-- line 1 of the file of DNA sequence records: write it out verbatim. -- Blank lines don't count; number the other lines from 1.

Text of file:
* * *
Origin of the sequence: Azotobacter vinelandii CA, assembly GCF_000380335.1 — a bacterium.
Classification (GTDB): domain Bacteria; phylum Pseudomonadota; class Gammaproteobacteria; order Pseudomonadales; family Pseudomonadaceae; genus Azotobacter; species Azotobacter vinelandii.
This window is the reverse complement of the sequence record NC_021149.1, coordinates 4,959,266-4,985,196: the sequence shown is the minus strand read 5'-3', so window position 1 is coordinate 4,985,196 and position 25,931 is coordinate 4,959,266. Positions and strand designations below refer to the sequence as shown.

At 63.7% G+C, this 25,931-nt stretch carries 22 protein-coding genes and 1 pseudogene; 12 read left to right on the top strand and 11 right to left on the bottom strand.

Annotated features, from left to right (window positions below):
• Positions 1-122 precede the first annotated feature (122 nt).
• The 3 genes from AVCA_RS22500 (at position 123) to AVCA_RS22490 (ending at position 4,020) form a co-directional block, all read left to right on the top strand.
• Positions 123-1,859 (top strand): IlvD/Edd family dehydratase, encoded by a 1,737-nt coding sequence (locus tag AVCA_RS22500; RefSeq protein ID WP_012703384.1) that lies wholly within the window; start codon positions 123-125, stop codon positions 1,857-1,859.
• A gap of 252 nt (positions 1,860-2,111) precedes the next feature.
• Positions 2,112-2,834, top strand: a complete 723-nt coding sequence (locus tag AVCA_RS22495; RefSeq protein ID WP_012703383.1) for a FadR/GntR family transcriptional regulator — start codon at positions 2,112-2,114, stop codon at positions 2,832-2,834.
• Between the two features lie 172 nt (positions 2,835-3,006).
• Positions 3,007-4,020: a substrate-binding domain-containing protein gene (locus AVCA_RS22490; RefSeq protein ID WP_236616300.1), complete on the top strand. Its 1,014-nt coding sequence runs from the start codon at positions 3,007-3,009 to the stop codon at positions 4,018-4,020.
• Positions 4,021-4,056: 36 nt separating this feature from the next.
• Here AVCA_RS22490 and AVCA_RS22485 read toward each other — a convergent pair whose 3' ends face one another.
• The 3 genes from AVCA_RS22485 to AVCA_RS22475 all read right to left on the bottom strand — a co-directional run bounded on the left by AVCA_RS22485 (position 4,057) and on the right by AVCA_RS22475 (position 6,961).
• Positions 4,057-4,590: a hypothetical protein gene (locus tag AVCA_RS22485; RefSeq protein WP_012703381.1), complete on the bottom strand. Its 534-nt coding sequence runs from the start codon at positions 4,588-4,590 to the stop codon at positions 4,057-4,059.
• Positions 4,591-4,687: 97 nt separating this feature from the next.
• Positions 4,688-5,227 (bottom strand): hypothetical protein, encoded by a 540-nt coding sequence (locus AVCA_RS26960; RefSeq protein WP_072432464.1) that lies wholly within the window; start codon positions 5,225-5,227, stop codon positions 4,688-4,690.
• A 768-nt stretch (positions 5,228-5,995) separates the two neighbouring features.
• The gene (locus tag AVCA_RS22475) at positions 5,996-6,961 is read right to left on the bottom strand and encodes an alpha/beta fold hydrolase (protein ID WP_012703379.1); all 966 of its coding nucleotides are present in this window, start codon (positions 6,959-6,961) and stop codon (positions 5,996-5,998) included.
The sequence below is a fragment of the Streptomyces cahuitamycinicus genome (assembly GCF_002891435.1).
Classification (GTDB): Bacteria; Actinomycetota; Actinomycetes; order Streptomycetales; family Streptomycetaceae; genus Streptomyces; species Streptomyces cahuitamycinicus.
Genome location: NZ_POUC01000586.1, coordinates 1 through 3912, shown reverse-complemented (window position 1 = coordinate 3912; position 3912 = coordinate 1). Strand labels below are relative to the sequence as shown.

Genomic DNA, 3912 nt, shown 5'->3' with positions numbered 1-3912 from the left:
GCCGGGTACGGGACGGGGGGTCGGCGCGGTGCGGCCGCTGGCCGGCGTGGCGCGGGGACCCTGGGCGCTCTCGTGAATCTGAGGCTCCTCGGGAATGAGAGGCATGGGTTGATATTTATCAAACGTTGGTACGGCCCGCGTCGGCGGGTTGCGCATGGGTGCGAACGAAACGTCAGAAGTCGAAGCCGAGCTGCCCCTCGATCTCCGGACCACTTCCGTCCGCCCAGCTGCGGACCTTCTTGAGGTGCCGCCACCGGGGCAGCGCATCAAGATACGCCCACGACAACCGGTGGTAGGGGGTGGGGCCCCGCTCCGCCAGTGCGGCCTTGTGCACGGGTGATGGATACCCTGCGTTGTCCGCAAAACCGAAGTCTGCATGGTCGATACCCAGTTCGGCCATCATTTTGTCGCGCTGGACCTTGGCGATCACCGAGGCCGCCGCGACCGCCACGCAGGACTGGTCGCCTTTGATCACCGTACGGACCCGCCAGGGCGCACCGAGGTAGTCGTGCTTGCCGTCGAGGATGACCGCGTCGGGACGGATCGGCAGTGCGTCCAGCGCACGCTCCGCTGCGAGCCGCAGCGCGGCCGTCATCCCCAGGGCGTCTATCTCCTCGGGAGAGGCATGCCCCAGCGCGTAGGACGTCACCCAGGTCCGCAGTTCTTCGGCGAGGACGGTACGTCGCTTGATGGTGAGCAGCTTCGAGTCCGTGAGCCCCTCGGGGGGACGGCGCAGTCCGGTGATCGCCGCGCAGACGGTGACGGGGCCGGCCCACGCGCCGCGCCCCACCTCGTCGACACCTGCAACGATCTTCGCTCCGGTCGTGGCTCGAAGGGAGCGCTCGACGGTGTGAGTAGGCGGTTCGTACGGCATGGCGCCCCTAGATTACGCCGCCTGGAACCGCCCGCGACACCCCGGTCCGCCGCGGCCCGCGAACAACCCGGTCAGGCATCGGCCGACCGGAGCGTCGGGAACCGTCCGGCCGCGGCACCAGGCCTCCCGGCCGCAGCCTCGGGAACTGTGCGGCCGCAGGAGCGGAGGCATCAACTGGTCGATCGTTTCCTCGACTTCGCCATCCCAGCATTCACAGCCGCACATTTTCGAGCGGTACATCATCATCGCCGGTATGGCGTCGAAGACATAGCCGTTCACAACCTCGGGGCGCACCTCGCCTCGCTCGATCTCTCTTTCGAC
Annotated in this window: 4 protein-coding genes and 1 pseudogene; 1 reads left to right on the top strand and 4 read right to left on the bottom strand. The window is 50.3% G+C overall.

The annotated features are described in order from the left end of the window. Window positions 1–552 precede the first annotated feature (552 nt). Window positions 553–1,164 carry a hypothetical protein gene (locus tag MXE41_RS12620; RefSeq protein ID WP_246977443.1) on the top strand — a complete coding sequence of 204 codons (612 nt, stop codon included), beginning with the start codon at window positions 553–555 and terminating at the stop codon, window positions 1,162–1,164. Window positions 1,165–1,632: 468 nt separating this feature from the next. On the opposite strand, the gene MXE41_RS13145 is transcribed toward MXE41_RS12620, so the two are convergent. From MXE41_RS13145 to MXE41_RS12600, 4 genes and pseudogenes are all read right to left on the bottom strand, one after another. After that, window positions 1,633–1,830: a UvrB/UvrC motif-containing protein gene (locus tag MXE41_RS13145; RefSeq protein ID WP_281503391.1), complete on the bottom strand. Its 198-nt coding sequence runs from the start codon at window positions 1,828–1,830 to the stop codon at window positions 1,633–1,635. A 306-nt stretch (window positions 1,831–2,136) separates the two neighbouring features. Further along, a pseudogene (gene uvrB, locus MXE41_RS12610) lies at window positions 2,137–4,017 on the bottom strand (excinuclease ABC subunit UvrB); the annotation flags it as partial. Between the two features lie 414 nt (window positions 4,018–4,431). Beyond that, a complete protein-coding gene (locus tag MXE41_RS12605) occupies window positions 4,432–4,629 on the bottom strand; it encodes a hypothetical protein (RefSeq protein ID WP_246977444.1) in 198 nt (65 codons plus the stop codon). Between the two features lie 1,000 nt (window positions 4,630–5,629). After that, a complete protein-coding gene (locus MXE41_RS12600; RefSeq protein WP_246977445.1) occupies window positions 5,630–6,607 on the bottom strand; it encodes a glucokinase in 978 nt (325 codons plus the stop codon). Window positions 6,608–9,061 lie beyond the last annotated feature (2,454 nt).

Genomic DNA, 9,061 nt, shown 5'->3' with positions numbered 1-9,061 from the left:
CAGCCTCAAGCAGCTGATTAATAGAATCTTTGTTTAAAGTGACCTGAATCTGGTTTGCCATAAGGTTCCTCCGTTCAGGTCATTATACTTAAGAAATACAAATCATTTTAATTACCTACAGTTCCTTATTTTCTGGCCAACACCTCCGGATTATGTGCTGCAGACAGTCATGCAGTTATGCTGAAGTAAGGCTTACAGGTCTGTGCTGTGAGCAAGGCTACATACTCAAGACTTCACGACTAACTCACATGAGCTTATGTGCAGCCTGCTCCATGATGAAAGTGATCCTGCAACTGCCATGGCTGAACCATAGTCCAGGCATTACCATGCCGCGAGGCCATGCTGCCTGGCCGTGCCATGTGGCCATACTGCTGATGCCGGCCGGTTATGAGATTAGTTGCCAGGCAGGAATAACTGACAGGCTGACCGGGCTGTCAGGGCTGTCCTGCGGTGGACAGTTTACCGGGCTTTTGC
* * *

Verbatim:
Origin of the sequence: Azotobacter vinelandii CA, assembly GCF_000380335.1 — a bacterium.